Most Americans have seen photographs of Portland Head Light. It is an astoundingly beautiful lighthouse that I have had the pleasure of visiting several times. A few summers ago when I was there, I watched other visitors running up and down trails in the park that surrounds it, taking their own photos from many different vantage points. I heard them exclaim, “Oh, it’s even prettier from this angle” as they scampered up the steps. Indeed, they are right: from each new angle is a handsome sight to behold.
I waited for many years to go there and see it. Our first visit, the end of a long, hot drive on a summer day, disappointed me and my family greatly. Since the whole coast was banked in with dense fog, we were unable to take any stunning photos of this beautiful landmark. The loud foghorn was blasting once a minute.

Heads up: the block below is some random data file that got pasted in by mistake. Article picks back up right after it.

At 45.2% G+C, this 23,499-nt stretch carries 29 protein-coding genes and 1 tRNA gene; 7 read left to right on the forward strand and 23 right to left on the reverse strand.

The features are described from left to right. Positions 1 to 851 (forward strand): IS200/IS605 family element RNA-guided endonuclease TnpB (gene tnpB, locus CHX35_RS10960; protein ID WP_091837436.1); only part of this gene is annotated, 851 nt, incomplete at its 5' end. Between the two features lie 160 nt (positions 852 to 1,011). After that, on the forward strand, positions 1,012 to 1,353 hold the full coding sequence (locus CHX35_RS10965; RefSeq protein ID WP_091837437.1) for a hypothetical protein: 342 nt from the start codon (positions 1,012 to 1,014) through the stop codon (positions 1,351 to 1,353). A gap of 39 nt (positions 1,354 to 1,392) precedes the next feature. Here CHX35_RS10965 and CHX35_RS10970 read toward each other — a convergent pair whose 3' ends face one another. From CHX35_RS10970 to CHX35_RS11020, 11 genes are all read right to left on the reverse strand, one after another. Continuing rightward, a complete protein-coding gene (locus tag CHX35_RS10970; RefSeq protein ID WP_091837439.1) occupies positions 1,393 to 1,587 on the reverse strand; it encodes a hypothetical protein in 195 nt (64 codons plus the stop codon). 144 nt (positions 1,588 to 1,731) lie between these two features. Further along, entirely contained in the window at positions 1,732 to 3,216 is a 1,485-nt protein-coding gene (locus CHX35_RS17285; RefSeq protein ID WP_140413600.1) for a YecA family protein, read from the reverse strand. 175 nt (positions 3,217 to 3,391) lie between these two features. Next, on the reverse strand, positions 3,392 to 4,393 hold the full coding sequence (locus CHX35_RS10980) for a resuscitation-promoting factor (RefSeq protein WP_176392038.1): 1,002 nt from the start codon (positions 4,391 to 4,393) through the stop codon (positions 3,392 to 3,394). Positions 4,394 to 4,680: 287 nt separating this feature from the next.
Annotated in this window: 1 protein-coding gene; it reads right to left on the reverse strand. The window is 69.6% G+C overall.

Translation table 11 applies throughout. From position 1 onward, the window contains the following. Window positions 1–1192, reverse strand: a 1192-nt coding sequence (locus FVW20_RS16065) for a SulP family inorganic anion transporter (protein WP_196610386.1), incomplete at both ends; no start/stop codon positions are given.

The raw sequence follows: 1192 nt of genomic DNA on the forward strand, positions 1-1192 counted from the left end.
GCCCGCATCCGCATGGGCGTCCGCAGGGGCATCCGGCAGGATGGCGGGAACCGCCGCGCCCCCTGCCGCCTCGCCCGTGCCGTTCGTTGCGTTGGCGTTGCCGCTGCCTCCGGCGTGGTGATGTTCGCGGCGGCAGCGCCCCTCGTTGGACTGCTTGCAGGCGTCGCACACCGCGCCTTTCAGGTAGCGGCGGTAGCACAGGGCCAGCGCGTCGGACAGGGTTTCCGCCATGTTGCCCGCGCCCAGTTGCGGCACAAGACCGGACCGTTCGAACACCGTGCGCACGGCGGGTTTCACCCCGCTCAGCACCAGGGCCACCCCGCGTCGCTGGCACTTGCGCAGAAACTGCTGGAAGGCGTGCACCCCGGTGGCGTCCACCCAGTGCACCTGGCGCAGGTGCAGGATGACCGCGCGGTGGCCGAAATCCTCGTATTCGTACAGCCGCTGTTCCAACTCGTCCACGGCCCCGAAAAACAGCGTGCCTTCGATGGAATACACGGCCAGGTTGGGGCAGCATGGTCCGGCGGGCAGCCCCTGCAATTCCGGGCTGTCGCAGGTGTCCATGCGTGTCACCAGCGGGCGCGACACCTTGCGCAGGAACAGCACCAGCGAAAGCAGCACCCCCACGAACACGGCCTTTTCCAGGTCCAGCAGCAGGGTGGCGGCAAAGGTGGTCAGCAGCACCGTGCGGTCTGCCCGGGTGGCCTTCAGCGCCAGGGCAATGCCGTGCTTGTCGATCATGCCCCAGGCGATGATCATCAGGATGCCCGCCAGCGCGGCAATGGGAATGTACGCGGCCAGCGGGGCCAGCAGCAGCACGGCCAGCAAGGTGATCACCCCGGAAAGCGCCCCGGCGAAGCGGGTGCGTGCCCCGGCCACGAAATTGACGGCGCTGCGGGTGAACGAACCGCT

I expressed my dismay to a native standing nearby.
“Ay-uh,” he retorted in the typical, no-nonsense, brusque tone, “can’t say as it would be very useful on a sunny day.”
Churches are like lighthouses. Yes, they should be beautiful. But they have a job to do—guide people lost in the fog.